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DaveTrojan

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 #1 
Found this piece of aircraft wreckage in an Antique shop in Petaluma California.
A pretty cool Battle of Britain relic! 

It had a label:
Defiant I7026
crashed 28Aug1940

relic had part numbers:
D83062
B86779

It appears the relic is from The Boulton Paul Defiant, a British interceptor aircraft that served with the Royal Air Force (RAF) during World War II. The Defiant was designed and built by Boulton Paul Aircraft as a "turret fighter", without any forward-firing guns. (dumb!)

During the Battle of Britain, On August 28th, 1940, No. 264 (Madras Presidency) Squadron lost five aircraft (to JG 26) with nine crew killed, and effectively ended operations, withdrawing to RAF Duxford the following day. 

With these losses, the Defiant—which had been intended from the start as a day and night fighter—was transferred to night operations instead. The type had proven unsuited to the demands of the day fighter when set against the likes of the Bf 109E, and was less capable than other RAF aircraft such as the Hurricane and the Spitfire. By 31 August, over half the delivered Defiants had been shot down by Luftwaffe aircraft, a rate that was deemed to be unacceptable.

Anyone confirm part numbers for the Defiant aircraft?
Does anyone have more info about squadron #264 losses on 28 August? 
Does anyone have more info about Defiant # 7026?
Value?

IMG_20181116_120321932.jpg 
IMG_20181116_120328324.jpg 
IMG_20181116_120406494.jpg 


ChrisBaird

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 #2 
Are you sure it's not L7026?

This Defiant was lost on 28 August 1940.   Shot down by Me109s near Sillibourne Farm, Hinxhill, Kent (near Dover).   With No. 264 Squadron.
Pilot Officers P.L. Kenner and C.E. Johnson were killed.

Their losses had been so bad that apparently August 28th was the last time they flew Defiants on daytime sorties.   264 Sq lost 4 Defiants on that day with 2 badly damaged.

Attached is a colorized photo of L7026.

You could probably get a record of it here:

http://www.nationalarchives.gov.uk/help-with-your-research/research-guides/royal-air-force-personnel/

Chris B.

Attached Images
Click image for larger version - Name: L7026 colorized.png, Views: 8, Size: 802.59 KB 

ChrisBaird

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 #3 

Great find, from Kent to Petaluma!

I think the British parts had an “AM”-crown stamp (for Air Ministry).  Defiant would be P82 or BP inspection stamp?

Hit you with some links:

http://www.bbm.org.uk/airmen/Kenner.htm

http://www.bbm.org.uk/airmen/JohnsonCE.htm

These guys have a Defiant and apparently excavated 3 Defiant crash sites from 264 squadron, they might have more info:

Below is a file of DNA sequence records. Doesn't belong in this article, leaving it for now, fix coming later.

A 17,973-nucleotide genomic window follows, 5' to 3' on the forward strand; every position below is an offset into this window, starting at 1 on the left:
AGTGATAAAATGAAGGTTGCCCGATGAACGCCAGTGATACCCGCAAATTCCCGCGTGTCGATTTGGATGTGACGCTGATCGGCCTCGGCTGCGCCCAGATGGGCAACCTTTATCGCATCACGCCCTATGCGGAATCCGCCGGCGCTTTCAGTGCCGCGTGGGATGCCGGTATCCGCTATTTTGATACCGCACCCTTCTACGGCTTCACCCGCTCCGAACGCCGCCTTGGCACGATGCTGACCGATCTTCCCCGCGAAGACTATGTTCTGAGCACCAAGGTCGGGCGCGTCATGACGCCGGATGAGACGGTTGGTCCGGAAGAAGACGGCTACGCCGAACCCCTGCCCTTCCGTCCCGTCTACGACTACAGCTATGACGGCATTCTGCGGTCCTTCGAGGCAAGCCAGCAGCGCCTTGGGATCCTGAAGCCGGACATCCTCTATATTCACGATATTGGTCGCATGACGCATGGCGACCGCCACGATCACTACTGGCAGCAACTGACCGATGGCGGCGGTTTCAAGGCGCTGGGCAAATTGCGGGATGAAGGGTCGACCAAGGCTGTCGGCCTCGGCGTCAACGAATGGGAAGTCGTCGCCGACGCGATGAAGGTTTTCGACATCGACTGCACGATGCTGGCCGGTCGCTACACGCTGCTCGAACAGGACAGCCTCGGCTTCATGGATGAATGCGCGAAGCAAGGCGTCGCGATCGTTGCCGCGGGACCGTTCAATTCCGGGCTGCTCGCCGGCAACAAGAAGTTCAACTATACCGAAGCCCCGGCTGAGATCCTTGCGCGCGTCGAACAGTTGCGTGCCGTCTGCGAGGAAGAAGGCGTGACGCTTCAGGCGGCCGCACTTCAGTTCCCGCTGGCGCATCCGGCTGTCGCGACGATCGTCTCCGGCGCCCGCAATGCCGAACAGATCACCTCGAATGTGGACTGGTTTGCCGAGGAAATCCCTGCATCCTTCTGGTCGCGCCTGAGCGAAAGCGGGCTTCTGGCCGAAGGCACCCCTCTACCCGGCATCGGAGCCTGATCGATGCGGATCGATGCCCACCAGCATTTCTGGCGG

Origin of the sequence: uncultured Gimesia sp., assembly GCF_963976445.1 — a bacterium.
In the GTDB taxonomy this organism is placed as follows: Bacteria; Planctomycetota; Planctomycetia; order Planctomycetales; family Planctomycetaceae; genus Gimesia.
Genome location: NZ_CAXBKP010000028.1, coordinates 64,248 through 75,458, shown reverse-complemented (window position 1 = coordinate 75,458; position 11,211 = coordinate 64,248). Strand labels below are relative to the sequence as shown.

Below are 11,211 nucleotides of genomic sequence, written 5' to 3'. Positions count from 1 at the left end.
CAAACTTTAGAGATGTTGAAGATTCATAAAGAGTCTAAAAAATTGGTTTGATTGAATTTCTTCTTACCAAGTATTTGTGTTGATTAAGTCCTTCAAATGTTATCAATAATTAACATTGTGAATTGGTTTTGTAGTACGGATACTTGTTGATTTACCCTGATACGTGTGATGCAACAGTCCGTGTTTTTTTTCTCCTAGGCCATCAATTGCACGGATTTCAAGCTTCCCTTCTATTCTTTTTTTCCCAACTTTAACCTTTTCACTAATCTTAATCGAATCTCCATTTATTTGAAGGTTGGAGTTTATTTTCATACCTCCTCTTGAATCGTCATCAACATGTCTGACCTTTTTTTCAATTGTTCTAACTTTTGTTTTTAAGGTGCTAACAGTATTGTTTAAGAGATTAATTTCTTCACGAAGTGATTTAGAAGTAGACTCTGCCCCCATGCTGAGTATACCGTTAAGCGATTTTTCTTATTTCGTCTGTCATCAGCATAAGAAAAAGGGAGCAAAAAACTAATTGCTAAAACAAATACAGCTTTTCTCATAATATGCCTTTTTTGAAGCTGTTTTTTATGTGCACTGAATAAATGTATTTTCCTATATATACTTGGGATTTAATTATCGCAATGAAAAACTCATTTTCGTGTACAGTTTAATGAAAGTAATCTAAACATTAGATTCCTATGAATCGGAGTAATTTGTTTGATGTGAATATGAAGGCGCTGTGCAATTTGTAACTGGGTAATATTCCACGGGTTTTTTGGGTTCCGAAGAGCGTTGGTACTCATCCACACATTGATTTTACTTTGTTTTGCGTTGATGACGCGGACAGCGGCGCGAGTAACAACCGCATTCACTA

http://www.kbobm.org/

Post a message on here:

http://www.kenthistoryforum.co.uk/index.php?board=141.0

https://stephentaylorhistorian.com/2018/04/18/ww2-aircraft-parts-prefix-codes/

Attached Images
Click image for larger version - Name: Aircraft Constructor's Inspection Stamps.jpg, Views: 5, Size: 107.35 KB 

ChrisBaird

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 #4 
Very cool thing to locate, Dave!

Could it be the coaming around the turret structure?

Or possibly the trailing edge, wing-root section?

1.jpg  2.jpg  3.jpg   
Chris B.

DaveTrojan

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 #5 
WOW, Thank You Chris!
Vegasclimber

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 #6 
Wow! Cool find, great info from the hivemind. The piece looks like it has fasteners on it, so the coaming is a good bet. 

Incredible to say the least, to find that piece in the US - hope you bought it! 
Dennis

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 #7 
Looking at those pictures:  And I thought a B-17 Ball turret was a bad place to get out of!  Dennis
petef86a

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 #8 
The "dumb" idea of a turret only bomber interceptor actually was revived in the original "Interim Interceptor" program which became the F-89. The original armament was to be a Martin turret that retracted into the nose. It was abandoned in testing for a simpler six fixed cannon armament. 
DaveTrojan

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 #9 
Battle of Britain Relic final report attached

 

 
Attached Files
pdf Defiant relic - Story.pdf (328.05 KB, 9 views)

Dennis

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 #10 
Again, a great report Dave.  So from an "artifact" in an antique shop, 2 British WWII fliers are remembered.  A nice touch (if you haven't already) would be to print off a copy of this article and offer it to the antique shop to accompany the artifact.  Dennis 
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